Power spectrum example

This tutorial shows how to make and manipulate a power spectrum of two light curves using Stingray.

[1]:
%load_ext autoreload
%autoreload 2
import numpy as np
from stingray import Lightcurve, Powerspectrum, AveragedPowerspectrum

import matplotlib.pyplot as plt
import matplotlib.font_manager as font_manager
%matplotlib inline
font_prop = font_manager.FontProperties(size=16)

1. Create a light curve

There are two ways to make Lightcurve objects. We’ll show one way here. Check out “Lightcurve/Lightcurve tutorial.ipynb” for more examples.

Generate an array of relative timestamps that’s 8 seconds long, with dt = 0.03125 s, and make two signals in units of counts. The signal is a sine wave with amplitude = 300 cts/s, frequency = 2 Hz, phase offset = 0 radians, and mean = 1000 cts/s. We then add Poisson noise to the light curve.

[2]:
dt = 0.03125  # seconds
exposure = 8.  # seconds
times = np.arange(0, exposure, dt)  # seconds

signal = 300 * np.sin(2.*np.pi*times/0.5) + 1000  # counts/s
noisy = np.random.poisson(signal*dt)  # counts

Now let’s turn noisy into a Lightcurve object.

[3]:
lc = Lightcurve(times, noisy, dt=dt, skip_checks=True)

Here we plot it to see what it looks like.

[4]:
fig, ax = plt.subplots(1,1,figsize=(10,6))
ax.plot(lc.time, lc.counts, lw=2, color='blue')
ax.set_xlabel("Time (s)", fontproperties=font_prop)
ax.set_ylabel("Counts (cts)", fontproperties=font_prop)
ax.tick_params(axis='x', labelsize=16)
ax.tick_params(axis='y', labelsize=16)
ax.tick_params(which='major', width=1.5, length=7)
ax.tick_params(which='minor', width=1.5, length=4)
plt.show()
../../_images/notebooks_Powerspectrum_Powerspectrum_tutorial_7_0.png

2. Pass the light curve to the Powerspectrum class to create a Powerspectrum object.

You can also specify the optional attribute norm if you wish to normalize power to squared fractional rms, Leahy, or squared absolute normalization. The default normalization is ‘none’.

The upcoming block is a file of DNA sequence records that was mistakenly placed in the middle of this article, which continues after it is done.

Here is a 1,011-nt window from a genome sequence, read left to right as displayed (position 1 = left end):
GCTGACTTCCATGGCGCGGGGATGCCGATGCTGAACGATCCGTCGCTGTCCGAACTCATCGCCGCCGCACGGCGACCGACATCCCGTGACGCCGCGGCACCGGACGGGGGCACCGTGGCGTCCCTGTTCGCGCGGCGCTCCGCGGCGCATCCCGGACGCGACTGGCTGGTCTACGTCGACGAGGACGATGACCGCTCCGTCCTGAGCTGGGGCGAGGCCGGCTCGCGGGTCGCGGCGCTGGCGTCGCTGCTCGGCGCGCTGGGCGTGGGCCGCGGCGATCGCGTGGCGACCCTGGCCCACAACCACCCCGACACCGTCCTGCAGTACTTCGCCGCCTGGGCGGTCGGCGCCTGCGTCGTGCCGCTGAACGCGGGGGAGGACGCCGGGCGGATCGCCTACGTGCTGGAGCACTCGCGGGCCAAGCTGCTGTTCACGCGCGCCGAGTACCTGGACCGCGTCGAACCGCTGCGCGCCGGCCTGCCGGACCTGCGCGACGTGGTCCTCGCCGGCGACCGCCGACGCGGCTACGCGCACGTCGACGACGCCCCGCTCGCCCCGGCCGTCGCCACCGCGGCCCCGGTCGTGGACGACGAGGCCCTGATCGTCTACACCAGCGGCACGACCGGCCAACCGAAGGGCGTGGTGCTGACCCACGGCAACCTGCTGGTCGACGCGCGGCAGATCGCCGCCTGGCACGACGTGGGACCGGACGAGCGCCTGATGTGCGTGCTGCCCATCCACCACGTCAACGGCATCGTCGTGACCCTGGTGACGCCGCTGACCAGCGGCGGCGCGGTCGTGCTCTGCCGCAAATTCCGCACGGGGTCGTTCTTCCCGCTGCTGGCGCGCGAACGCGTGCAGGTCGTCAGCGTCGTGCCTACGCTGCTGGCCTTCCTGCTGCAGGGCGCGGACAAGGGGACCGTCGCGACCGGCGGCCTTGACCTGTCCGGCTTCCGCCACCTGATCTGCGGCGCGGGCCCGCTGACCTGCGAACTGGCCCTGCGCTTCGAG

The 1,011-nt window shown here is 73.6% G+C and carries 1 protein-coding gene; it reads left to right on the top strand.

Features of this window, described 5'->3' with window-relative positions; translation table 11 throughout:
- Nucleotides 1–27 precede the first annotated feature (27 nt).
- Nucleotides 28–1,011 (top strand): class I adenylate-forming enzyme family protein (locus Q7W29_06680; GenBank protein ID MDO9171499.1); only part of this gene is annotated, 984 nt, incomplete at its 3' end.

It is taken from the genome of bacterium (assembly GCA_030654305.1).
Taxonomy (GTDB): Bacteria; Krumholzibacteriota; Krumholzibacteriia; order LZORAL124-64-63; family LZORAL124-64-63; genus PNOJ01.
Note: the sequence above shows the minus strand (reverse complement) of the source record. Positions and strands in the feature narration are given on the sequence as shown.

[5]:
ps = Powerspectrum(lc)
print(ps)
<stingray.powerspectrum.Powerspectrum object at 0x7fd510b5a550>

Since the negative Fourier frequencies (and their associated powers) are discarded, the number of time bins per segment n is twice the length of freq and power.

[6]:
print("\nSize of positive Fourier frequencies:", len(ps.freq))
print("Number of data points per segment:", ps.n)
Size of positive Fourier frequencies: 127
Number of data points per segment: 256

Properties

A Powerspectrum object has the following properties :

  1. freq : Numpy array of mid-bin frequencies that the Fourier transform samples.

  2. power : Numpy array of the power spectrum.

  3. df : The frequency resolution.

  4. m : The number of power spectra averaged together. For a Powerspectrum of a single segment, m=1.

  5. n : The number of data points (time bins) in one segment of the light curve.

  6. nphots1 : The total number of photons in the light curve.

[7]:
print(ps.freq)
print(ps.power)
print(ps.df)
print(ps.m)
print(ps.n)
print(ps.nphots1)
[ 0.125  0.25   0.375  0.5    0.625  0.75   0.875  1.     1.125  1.25
  1.375  1.5    1.625  1.75   1.875  2.     2.125  2.25   2.375  2.5
  2.625  2.75   2.875  3.     3.125  3.25   3.375  3.5    3.625  3.75
  3.875  4.     4.125  4.25   4.375  4.5    4.625  4.75   4.875  5.
  5.125  5.25   5.375  5.5    5.625  5.75   5.875  6.     6.125  6.25